“No matter how long you’ve been at it, you’ll always start from scratch.”
Recently I came across that quote from Jeffrey Eugenides. You may know him for his book, Middlesex, one of Oprah’s featured readings. That’s not why I’ve put it here, though.
As an author it struck me that’s true not only for every book, but for every chapter; even every word. I mean, consider this snippet from the beginning of my first Elka Dahl, private eye series, Deceit:
…the prostitute put her lips to the man’s ear and his head whipped around, eyes searching the darkness where she cowered. He grinned, then his mouth opened wide in full-throated laughter, and that’s when the blonde snatched open the door and bolted back inside.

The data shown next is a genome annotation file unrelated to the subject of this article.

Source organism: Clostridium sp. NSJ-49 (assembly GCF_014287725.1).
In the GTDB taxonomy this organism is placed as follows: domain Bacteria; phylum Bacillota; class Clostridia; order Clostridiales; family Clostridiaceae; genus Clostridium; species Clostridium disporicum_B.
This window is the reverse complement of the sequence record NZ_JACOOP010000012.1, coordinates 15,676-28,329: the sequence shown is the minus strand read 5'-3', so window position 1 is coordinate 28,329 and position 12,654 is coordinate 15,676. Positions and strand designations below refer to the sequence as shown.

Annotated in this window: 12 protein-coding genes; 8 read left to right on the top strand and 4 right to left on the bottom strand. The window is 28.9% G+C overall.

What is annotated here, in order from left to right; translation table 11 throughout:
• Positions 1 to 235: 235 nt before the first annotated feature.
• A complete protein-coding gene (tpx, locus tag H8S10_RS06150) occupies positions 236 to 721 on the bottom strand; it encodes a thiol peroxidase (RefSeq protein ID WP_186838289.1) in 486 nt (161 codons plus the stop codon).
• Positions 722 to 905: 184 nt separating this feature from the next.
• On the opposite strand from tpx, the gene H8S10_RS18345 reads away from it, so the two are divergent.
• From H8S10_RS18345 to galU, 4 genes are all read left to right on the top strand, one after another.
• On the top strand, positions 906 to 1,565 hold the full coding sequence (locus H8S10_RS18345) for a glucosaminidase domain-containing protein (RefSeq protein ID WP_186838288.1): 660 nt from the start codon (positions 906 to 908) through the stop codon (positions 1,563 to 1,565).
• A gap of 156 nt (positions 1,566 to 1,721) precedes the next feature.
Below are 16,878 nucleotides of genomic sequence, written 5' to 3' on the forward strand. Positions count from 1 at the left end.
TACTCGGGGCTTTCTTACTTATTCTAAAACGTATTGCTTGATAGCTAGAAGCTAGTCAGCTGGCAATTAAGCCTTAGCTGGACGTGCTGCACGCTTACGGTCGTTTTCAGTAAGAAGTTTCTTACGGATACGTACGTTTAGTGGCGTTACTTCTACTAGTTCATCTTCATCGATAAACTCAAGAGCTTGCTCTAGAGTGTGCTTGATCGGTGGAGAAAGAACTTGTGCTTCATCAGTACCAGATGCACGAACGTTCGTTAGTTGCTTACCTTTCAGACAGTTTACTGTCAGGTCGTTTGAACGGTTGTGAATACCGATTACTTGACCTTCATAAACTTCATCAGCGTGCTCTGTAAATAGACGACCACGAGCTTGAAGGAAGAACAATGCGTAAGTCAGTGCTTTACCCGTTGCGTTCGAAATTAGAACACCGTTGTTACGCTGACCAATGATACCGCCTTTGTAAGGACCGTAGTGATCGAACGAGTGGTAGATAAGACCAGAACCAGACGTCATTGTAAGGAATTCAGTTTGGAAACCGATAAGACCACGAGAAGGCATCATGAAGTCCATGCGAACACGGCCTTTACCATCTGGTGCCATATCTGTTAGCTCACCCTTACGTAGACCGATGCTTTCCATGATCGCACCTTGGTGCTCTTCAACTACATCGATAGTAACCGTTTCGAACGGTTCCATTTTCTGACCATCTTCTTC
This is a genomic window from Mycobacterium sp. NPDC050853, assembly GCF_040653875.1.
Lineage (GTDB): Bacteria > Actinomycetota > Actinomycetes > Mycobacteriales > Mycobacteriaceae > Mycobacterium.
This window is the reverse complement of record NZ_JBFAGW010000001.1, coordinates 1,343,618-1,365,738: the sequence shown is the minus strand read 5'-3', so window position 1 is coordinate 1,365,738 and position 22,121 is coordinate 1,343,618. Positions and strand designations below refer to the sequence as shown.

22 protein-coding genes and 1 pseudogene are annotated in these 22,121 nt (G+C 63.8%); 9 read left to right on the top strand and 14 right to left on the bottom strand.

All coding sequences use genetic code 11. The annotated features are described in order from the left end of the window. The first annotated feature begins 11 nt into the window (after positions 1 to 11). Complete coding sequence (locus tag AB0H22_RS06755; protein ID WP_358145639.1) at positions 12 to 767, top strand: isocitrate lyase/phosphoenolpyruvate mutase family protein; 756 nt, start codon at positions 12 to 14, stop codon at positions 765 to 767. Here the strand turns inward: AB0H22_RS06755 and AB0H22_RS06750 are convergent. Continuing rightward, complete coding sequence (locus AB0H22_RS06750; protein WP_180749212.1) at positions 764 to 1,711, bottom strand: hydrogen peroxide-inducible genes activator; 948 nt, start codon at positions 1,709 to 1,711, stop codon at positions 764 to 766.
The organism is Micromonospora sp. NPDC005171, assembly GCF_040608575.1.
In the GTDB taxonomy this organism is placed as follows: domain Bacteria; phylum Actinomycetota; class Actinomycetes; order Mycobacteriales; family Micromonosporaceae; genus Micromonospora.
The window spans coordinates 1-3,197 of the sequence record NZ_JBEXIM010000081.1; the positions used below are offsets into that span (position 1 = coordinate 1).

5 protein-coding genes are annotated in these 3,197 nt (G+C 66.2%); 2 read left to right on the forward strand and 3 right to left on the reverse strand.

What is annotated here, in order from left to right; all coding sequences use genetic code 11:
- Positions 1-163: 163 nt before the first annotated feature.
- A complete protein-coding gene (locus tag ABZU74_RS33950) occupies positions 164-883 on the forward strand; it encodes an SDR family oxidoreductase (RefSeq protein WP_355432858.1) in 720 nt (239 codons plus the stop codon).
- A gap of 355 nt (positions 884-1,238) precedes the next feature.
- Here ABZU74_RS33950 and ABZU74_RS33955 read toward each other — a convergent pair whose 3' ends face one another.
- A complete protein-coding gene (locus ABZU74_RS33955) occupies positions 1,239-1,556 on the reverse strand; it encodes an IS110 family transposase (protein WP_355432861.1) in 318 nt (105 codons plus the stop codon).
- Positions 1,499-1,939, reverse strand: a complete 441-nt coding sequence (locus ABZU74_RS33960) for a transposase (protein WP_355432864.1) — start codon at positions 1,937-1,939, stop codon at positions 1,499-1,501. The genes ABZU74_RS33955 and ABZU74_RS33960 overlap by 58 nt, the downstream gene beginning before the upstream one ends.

What if I’d written this instead?:
…the prostitute put her lips to the man’s ear and his head whipped around, eyes searching the darkness where she stood firm. He gasped, then his mouth opened wide in a full-throated roar, and that’s when the blonde slammed the door and strode toward him.
Do you see what I mean? One change of word and I have to start from scratch again – it changes the whole story. That’s why I love words; they’re so incredibly powerful. And I’m really mindful of that in my books…and in my life.